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The Trouble With Titles

Not, tribbles, titles...

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Last week I pondered the “who am I” question and mentioned my short story “Men in Jeans.” What you may not know is that “Men in Jeans” appears in Project Enterprise: The Short Stories with another short story called “Steam Time.”

I’ll admit that is not my best title ever. LOL I always have trouble with titles. Some of them seem really obvious, which means they could be obvious to a lot of other authors. This happened to me with The Key. It totally suits the story, but it searching for it? Yeah, there are only several thousands books with those words in the title. 

I don’t think there are a lot of “Steam Times” out there though. Okay, I haven’t really checked. It’s September and I survived August. 

“Steam Time” is another story where I explore the idea of identity. My two main characters both have secrets and identity issues. Lots and lots of baggage for a short story. I also have a little fun with the Marfa lights in this one. This is how “Steam Time” starts:

Ani called him stranger inside her head because he sure wasn’t a “Joe.” To his face, she didn’t call him anything cause she couldn’t call him what he wasn’t. Hadn’t said much of anything to him, not since he’d ridden over the rise three days ago and Pa invited him to ride along with them. He was headed to Marfa, too, though that was all he’d shared about himself of a personal nature. He didn’t talk much, which suited Pa, since he talked enough for all of them and a few more besides.

Wary for reasons she hadn’t figured out yet, she’d watched him through her lashes, mostly at night around the campfire, though her gaze might accidentally stray his direction now and again in daylight. She took care not to meet that hard-as-a-drill gaze, since she was supposed to be a boy and she didn’t feel like one when she looked at him. And if he looked too close, he’d know she wasn’t that young. Good thing she took after her blessed Ma, who had looked young until the day she went to her reward.

Ani’d exchanged skirts for pants when they took to the road selling the elixir from the rear of the wagon. Like her Pa, their wagon walked a fine line between serious and spectacle, as did his English accent. He claimed to be gentry, a younger son who’d eloped with the under housemaid and been shipped off to the colonies to remove the stain of his disgrace from the family name. Sometimes she believed it was true. She could talk gentry like him when the situation called for it, which it didn’t that much. Mostly she looked peaked and moaned so her Pa could heal her. Her gaze skittered the stranger’s way again. Not sure she could do either in front of him.

A lot of men had passed by—or even stopped to buy—since that day they took to the road, but none as interesting as the stranger. Big and likely looking, with a huge helping of tough in him, he had a cool gaze that saw things, though he was also a gentleman—or as much a one as her Pa. She saw it in the way her Pa reacted to him, how much it pleased Pa when the stranger called him “Dr. Everly” with just enough respect so as not to be obvious, heard it in the way he spoke, too.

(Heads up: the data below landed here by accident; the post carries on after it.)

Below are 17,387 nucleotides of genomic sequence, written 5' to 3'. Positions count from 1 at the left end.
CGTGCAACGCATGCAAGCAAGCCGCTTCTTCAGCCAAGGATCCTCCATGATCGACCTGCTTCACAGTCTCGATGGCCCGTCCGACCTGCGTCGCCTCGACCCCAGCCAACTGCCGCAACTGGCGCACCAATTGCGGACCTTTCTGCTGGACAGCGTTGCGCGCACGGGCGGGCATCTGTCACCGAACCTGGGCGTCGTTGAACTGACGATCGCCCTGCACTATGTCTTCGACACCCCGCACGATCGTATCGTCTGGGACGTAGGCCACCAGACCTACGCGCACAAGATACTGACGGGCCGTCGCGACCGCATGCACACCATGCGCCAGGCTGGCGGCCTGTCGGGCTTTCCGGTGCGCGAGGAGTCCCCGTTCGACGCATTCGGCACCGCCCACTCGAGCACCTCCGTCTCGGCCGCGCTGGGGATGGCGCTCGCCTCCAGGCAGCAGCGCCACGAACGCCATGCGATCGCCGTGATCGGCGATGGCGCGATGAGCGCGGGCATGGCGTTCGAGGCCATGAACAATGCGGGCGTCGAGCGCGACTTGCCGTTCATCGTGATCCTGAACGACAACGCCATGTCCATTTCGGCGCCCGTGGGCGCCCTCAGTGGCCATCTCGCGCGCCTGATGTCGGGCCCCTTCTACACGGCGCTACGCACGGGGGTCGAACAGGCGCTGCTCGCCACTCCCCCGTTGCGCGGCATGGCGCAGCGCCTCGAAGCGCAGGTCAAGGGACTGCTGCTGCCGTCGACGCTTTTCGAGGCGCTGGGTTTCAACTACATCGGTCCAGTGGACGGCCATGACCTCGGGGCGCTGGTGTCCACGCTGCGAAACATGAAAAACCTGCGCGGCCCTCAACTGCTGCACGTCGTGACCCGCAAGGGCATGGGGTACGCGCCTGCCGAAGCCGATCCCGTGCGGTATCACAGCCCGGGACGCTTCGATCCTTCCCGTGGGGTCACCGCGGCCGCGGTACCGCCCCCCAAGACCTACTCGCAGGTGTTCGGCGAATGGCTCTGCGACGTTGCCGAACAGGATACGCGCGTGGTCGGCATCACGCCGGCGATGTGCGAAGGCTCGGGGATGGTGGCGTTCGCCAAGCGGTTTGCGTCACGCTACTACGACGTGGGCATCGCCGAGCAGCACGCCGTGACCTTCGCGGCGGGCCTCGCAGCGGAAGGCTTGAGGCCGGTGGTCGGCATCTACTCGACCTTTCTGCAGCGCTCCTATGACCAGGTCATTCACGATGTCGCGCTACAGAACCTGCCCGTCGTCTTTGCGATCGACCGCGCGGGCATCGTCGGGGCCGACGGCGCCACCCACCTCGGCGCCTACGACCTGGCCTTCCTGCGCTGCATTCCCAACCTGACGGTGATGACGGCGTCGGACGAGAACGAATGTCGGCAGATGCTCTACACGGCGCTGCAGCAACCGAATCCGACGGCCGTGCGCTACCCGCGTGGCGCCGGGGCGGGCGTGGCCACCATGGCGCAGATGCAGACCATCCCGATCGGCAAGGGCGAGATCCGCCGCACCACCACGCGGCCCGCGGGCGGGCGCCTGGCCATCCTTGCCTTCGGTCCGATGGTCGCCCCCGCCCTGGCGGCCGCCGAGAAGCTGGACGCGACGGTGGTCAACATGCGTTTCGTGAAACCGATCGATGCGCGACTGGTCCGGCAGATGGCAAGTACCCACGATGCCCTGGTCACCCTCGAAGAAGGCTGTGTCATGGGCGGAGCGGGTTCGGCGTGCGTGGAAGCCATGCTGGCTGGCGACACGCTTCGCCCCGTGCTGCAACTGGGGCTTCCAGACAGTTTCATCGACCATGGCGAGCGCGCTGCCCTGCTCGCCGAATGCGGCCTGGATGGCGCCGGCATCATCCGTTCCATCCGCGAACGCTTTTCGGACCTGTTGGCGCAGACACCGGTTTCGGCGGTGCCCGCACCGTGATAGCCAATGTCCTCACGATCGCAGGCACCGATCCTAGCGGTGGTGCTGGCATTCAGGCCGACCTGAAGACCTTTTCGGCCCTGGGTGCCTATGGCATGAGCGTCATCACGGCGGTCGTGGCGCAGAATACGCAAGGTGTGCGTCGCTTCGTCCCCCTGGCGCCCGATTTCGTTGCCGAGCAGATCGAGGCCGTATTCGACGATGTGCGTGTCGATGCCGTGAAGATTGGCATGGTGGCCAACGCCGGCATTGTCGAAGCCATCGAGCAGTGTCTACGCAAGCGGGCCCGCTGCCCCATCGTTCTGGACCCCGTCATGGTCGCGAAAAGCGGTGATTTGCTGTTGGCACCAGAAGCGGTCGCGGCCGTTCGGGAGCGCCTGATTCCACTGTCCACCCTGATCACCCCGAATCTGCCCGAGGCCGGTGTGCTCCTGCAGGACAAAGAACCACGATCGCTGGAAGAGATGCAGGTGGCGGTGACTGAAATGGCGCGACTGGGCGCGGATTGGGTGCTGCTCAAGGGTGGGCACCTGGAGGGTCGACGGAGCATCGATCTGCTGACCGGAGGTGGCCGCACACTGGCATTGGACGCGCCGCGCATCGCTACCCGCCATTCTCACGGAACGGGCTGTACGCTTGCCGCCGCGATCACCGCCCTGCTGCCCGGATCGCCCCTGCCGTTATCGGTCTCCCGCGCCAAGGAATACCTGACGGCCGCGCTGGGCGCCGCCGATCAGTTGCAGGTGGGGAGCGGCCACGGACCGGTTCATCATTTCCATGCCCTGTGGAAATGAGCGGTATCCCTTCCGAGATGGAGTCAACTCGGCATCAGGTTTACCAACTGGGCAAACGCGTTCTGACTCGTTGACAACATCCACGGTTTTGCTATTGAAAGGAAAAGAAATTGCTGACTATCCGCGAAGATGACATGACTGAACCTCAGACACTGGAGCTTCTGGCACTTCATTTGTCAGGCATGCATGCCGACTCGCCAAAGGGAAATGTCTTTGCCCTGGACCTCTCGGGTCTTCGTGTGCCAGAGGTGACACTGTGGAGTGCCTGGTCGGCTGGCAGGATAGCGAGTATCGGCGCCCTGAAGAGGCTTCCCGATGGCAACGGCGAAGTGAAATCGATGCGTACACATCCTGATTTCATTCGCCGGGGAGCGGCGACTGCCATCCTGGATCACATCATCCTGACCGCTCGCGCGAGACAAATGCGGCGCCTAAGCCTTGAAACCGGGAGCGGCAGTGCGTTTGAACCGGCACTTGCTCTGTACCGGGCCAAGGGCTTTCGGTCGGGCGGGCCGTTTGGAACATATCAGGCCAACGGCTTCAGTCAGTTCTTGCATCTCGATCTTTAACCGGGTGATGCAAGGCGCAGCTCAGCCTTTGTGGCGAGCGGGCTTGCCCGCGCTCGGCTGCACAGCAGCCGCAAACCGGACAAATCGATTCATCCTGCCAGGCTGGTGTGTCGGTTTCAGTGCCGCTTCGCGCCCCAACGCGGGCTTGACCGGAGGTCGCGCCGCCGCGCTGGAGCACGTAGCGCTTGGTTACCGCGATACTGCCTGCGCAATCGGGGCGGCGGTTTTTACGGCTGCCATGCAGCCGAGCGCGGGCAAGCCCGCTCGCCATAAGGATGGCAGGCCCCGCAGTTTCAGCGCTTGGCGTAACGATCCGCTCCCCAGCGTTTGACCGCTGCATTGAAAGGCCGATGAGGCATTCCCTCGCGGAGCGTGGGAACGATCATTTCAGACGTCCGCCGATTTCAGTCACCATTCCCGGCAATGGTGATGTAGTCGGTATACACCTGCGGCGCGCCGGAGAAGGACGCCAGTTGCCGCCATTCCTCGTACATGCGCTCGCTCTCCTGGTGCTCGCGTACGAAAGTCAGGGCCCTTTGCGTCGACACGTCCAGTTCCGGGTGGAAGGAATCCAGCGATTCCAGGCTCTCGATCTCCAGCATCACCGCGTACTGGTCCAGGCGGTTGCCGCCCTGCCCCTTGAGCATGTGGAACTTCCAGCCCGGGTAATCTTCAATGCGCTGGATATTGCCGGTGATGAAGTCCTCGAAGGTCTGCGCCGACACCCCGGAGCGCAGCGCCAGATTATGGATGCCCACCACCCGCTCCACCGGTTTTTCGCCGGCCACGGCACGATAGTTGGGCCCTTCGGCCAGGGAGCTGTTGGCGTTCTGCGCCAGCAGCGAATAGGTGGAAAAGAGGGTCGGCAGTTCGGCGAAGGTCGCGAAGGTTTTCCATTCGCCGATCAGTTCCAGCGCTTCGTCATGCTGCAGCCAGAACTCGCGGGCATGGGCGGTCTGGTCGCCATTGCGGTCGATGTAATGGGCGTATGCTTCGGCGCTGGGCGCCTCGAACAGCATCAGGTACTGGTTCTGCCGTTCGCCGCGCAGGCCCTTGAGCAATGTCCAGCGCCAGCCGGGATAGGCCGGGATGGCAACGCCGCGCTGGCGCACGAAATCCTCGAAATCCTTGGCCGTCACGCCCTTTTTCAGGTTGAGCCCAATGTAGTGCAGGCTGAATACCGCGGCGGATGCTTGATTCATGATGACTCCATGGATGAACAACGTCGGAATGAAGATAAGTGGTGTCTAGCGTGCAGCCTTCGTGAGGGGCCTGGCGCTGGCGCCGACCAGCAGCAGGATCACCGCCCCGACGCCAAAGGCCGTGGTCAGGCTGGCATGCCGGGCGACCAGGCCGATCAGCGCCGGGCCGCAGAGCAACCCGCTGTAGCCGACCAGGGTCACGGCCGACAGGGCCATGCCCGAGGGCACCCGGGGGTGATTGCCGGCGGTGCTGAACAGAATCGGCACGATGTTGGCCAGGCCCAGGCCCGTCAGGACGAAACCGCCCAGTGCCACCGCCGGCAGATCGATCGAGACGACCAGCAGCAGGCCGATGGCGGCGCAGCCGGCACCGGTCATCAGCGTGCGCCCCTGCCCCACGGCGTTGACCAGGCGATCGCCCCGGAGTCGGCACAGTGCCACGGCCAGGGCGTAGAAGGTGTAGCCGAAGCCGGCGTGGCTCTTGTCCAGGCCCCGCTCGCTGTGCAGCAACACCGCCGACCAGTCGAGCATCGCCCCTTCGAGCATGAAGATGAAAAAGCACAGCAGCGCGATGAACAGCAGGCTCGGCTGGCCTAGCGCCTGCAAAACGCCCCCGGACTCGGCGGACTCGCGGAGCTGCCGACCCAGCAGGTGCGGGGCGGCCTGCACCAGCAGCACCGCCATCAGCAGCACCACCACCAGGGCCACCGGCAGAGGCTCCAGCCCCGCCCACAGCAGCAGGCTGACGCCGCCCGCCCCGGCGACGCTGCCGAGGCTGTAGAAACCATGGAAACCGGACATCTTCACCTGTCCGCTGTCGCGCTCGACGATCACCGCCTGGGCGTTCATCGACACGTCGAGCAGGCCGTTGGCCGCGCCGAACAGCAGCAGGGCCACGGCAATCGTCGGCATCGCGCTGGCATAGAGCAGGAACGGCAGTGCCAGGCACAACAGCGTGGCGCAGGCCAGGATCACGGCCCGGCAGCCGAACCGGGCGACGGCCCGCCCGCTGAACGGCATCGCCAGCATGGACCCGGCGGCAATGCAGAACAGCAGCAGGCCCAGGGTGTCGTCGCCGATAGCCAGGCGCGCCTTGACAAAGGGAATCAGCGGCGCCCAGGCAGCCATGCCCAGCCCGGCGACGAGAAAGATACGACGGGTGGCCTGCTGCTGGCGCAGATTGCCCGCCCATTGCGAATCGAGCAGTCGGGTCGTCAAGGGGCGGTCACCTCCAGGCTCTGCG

Pa didn’t seem to see the danger that lurked below the stranger’s surface though he should. Danger clung like his clothes, fit him as well as they did, mingled with his scent that the night breeze sent her way every now and again. And lurking behind the danger she sensed a deep well of sad.

Unlike her Pa, Ani saw it all. One of them had to. Not everyone liked finding out you couldn’t buy a miracle for a dollar. That’s why they’d had to avoid the Paisano settlement this year. No, what surprised her was how it felt to see those things in him. Made her feel all strange and sad, too, made her want to do something about it, despite the danger. Didn’t think the stranger would let her do anything for him though and a good thing that was. Wanting to do something about a man had caught her Ma in the tangle of Pa’s life. Ma had loved him to the end, but she saw him clear and told Ani to see him clear, too.

“Illusions are for magic shows,” she’d said more than once, “not for living.”

Pa, well, he preferred illusions and more than a few delusions. Heaven knew his amazing elixir was mostly both. The stranger? If he’d ever had illusions, she had a feeling he’d lost them long ago.

* * * * 

Illusions and delusions are part of our identity. What do we know, or think we know, about ourselves and others? I can’t see myself as others see me in my real life, but in my fiction, it is fun to show those sides and play with them. And in the process, I hope I’ve answered some of the questions I have about myself and who I am. 

Or not. Since I keep writing about identity. Lol If you’d like to more about “Steam Time,” click here. 

Perilously yours,

Pauline

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